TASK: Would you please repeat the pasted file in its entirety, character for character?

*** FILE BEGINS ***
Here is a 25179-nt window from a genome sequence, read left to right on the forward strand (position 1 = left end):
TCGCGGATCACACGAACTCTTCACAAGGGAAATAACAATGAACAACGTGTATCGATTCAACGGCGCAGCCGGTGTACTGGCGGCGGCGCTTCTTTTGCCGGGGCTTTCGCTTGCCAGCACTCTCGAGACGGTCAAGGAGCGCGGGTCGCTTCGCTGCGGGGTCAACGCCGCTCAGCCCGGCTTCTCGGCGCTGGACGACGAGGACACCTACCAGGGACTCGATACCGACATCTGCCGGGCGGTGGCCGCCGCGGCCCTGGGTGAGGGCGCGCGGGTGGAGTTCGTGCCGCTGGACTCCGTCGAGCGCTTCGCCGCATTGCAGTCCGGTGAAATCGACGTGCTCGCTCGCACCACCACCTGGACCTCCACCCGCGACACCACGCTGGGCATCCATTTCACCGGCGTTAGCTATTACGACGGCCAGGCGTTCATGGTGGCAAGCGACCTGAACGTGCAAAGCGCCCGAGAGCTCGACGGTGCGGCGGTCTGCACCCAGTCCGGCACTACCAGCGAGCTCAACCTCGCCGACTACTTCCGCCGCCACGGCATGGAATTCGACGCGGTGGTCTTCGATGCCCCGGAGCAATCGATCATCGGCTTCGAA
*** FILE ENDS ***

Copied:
Here is a 25179-nt window from a genome sequence, read left to right on the forward strand (position 1 = left end):
TCGCGGATCACACGAACTCTTCACAAGGGAAATAACAATGAACAACGTGTATCGATTCAACGGCGCAGCCGGTGTACTGGCGGCGGCGCTTCTTTTGCCGGGGCTTTCGCTTGCCAGCACTCTCGAGACGGTCAAGGAGCGCGGGTCGCTTCGCTGCGGGGTCAACGCCGCTCAGCCCGGCTTCTCGGCGCTGGACGACGAGGACACCTACCAGGGACTCGATACCGACATCTGCCGGGCGGTGGCCGCCGCGGCCCTGGGTGAGGGCGCGCGGGTGGAGTTCGTGCCGCTGGACTCCGTCGAGCGCTTCGCCGCATTGCAGTCCGGTGAAATCGACGTGCTCGCTCGCACCACCACCTGGACCTCCACCCGCGACACCACGCTGGGCATCCATTTCACCGGCGTTAGCTATTACGACGGCCAGGCGTTCATGGTGGCAAGCGACCTGAACGTGCAAAGCGCCCGAGAGCTCGACGGTGCGGCGGTCTGCACCCAGTCCGGCACTACCAGCGAGCTCAACCTCGCCGACTACTTCCGCCGCCACGGCATGGAATTCGACGCGGTGGTCTTCGATGCCCCGGAGCAATCGATCATCGGCTTCGAA